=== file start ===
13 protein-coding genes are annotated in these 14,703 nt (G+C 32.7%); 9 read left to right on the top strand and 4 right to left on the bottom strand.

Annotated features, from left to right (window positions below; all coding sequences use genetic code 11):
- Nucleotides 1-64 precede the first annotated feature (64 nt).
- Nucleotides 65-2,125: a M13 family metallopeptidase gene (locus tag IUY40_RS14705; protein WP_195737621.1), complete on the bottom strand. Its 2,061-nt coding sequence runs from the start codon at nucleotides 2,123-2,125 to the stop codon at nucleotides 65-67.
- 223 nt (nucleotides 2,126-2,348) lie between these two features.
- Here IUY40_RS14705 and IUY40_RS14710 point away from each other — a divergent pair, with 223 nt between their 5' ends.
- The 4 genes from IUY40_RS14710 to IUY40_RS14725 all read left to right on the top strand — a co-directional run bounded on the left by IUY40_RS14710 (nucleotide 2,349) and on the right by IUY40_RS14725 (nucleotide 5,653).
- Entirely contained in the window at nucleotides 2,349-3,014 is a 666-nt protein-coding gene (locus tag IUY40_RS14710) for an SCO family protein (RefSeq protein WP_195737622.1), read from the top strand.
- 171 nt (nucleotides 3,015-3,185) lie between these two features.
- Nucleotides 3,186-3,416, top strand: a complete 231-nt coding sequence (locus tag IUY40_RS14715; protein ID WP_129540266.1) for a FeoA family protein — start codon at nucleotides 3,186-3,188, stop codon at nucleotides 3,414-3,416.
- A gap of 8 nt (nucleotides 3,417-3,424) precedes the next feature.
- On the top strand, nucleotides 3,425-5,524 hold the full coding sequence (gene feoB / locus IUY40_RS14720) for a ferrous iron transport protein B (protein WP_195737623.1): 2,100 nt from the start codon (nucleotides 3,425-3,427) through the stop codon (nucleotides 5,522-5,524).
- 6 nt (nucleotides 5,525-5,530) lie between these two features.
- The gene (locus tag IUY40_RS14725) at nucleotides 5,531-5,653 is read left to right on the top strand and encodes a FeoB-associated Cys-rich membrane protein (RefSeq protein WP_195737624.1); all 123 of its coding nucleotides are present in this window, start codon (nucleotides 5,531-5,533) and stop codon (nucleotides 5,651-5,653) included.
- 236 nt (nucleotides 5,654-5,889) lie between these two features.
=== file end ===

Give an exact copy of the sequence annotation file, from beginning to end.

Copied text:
13 protein-coding genes are annotated in these 14,703 nt (G+C 32.7%); 9 read left to right on the top strand and 4 right to left on the bottom strand.

Annotated features, from left to right (window positions below; all coding sequences use genetic code 11):
- Nucleotides 1-64 precede the first annotated feature (64 nt).
- Nucleotides 65-2,125: a M13 family metallopeptidase gene (locus tag IUY40_RS14705; protein WP_195737621.1), complete on the bottom strand. Its 2,061-nt coding sequence runs from the start codon at nucleotides 2,123-2,125 to the stop codon at nucleotides 65-67.
- 223 nt (nucleotides 2,126-2,348) lie between these two features.
- Here IUY40_RS14705 and IUY40_RS14710 point away from each other — a divergent pair, with 223 nt between their 5' ends.
- The 4 genes from IUY40_RS14710 to IUY40_RS14725 all read left to right on the top strand — a co-directional run bounded on the left by IUY40_RS14710 (nucleotide 2,349) and on the right by IUY40_RS14725 (nucleotide 5,653).
- Entirely contained in the window at nucleotides 2,349-3,014 is a 666-nt protein-coding gene (locus tag IUY40_RS14710) for an SCO family protein (RefSeq protein WP_195737622.1), read from the top strand.
- 171 nt (nucleotides 3,015-3,185) lie between these two features.
- Nucleotides 3,186-3,416, top strand: a complete 231-nt coding sequence (locus tag IUY40_RS14715; protein ID WP_129540266.1) for a FeoA family protein — start codon at nucleotides 3,186-3,188, stop codon at nucleotides 3,414-3,416.
- A gap of 8 nt (nucleotides 3,417-3,424) precedes the next feature.
- On the top strand, nucleotides 3,425-5,524 hold the full coding sequence (gene feoB / locus IUY40_RS14720) for a ferrous iron transport protein B (protein WP_195737623.1): 2,100 nt from the start codon (nucleotides 3,425-3,427) through the stop codon (nucleotides 5,522-5,524).
- 6 nt (nucleotides 5,525-5,530) lie between these two features.
- The gene (locus tag IUY40_RS14725) at nucleotides 5,531-5,653 is read left to right on the top strand and encodes a FeoB-associated Cys-rich membrane protein (RefSeq protein WP_195737624.1); all 123 of its coding nucleotides are present in this window, start codon (nucleotides 5,531-5,533) and stop codon (nucleotides 5,651-5,653) included.
- 236 nt (nucleotides 5,654-5,889) lie between these two features.